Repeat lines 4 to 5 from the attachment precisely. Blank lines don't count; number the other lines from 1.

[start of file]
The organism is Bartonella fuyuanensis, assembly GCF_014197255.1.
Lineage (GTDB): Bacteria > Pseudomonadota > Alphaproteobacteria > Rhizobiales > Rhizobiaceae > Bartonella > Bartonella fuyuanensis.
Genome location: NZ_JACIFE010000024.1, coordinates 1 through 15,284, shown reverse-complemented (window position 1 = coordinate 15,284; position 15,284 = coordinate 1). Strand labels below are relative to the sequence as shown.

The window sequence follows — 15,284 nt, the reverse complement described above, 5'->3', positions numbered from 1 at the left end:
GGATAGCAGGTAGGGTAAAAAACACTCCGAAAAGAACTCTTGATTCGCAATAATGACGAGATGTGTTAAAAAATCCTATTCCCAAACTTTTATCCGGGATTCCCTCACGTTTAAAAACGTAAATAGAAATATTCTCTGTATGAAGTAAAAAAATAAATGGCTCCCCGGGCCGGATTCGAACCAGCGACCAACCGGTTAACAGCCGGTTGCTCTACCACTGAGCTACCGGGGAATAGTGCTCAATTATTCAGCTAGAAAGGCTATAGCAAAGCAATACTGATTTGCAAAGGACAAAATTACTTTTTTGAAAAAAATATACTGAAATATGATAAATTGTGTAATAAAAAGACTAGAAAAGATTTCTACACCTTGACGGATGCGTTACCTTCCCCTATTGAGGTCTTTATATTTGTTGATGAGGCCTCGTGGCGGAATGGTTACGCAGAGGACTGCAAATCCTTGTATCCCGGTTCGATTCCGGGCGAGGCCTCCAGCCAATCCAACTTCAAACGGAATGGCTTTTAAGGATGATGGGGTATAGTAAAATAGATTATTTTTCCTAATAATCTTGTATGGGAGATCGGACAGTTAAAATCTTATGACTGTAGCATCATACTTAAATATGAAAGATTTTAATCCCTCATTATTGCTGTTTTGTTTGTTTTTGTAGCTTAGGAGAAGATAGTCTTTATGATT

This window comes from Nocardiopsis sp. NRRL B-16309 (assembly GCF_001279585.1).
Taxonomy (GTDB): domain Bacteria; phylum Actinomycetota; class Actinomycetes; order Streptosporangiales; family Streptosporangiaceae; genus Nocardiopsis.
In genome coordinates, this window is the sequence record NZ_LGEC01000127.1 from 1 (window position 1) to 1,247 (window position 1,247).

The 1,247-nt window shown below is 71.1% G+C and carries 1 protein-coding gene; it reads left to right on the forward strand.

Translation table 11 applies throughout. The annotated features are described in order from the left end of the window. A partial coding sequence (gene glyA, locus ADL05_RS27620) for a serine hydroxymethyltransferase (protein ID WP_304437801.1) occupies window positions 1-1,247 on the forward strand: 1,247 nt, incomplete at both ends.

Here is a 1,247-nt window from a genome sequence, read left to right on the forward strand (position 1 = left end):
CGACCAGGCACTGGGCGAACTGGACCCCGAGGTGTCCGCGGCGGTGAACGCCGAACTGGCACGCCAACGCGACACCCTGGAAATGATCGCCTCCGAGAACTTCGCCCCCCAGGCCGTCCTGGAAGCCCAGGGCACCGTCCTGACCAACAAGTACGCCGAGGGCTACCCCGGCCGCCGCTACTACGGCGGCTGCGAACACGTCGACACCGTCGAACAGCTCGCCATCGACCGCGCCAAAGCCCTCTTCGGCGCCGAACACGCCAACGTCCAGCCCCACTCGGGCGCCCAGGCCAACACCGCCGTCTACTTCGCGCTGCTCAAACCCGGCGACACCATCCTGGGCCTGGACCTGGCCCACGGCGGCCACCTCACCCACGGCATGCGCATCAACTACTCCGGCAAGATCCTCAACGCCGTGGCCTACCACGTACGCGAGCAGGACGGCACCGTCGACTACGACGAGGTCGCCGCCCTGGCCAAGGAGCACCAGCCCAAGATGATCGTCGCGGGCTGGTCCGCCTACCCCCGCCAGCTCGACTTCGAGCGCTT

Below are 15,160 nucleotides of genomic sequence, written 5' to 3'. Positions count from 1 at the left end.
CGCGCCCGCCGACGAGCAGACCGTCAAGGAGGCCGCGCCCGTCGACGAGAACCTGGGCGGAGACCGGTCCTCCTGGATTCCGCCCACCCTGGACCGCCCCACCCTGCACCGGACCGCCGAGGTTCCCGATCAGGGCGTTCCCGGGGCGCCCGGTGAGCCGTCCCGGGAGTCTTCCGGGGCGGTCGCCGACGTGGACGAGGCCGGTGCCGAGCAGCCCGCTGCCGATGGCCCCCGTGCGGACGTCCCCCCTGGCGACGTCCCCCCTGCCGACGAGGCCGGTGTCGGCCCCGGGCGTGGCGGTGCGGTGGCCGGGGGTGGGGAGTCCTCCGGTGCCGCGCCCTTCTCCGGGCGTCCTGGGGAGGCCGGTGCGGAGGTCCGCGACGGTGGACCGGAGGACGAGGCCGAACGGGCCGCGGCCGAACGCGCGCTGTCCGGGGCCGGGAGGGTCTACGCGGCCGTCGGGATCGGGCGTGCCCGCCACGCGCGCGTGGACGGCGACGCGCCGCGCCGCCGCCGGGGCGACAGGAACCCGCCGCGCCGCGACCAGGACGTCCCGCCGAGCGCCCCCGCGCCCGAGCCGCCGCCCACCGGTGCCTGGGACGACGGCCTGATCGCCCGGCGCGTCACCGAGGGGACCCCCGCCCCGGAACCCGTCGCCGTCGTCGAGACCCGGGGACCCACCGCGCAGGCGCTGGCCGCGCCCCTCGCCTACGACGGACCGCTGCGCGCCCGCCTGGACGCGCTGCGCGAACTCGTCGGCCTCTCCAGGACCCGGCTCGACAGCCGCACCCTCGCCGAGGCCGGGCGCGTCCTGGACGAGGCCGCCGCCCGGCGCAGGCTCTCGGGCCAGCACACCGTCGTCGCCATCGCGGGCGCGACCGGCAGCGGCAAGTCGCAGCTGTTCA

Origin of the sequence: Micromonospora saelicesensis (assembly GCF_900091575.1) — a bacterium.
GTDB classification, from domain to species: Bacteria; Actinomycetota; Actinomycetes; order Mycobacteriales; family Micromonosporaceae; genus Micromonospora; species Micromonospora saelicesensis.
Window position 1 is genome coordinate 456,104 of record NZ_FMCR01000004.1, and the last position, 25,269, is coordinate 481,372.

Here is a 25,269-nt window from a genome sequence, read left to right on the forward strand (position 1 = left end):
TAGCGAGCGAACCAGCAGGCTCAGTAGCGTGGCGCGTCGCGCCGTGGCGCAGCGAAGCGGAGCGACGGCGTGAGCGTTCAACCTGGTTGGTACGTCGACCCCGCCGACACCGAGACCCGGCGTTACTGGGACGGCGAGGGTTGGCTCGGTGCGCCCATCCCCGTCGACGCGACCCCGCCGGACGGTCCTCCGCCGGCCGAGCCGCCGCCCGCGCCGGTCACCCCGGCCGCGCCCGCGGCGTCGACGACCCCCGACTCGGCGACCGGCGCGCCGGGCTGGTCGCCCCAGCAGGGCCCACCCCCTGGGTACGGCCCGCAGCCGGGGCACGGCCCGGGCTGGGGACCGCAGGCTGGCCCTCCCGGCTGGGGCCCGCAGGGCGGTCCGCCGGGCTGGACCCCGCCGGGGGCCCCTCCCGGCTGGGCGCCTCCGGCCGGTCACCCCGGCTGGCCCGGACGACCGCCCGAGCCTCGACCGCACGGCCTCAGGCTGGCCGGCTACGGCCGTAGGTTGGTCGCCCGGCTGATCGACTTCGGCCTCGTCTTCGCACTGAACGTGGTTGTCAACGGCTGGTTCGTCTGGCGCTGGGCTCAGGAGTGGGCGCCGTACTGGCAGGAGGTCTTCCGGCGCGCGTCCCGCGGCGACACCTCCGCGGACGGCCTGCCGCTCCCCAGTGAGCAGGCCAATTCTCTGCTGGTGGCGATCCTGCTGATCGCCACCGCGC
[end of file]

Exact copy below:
The window sequence follows — 15,284 nt, the reverse complement described above, 5'->3', positions numbered from 1 at the left end:
GGATAGCAGGTAGGGTAAAAAACACTCCGAAAAGAACTCTTGATTCGCAATAATGACGAGATGTGTTAAAAAATCCTATTCCCAAACTTTTATCCGGGATTCCCTCACGTTTAAAAACGTAAATAGAAATATTCTCTGTATGAAGTAAAAAAATAAATGGCTCCCCGGGCCGGATTCGAACCAGCGACCAACCGGTTAACAGCCGGTTGCTCTACCACTGAGCTACCGGGGAATAGTGCTCAATTATTCAGCTAGAAAGGCTATAGCAAAGCAATACTGATTTGCAAAGGACAAAATTACTTTTTTGAAAAAAATATACTGAAATATGATAAATTGTGTAATAAAAAGACTAGAAAAGATTTCTACACCTTGACGGATGCGTTACCTTCCCCTATTGAGGTCTTTATATTTGTTGATGAGGCCTCGTGGCGGAATGGTTACGCAGAGGACTGCAAATCCTTGTATCCCGGTTCGATTCCGGGCGAGGCCTCCAGCCAATCCAACTTCAAACGGAATGGCTTTTAAGGATGATGGGGTATAGTAAAATAGATTATTTTTCCTAATAATCTTGTATGGGAGATCGGACAGTTAAAATCTTATGACTGTAGCATCATACTTAAATATGAAAGATTTTAATCCCTCATTATTGCTGTTTTGTTTGTTTTTGTAGCTTAGGAGAAGATAGTCTTTATGATT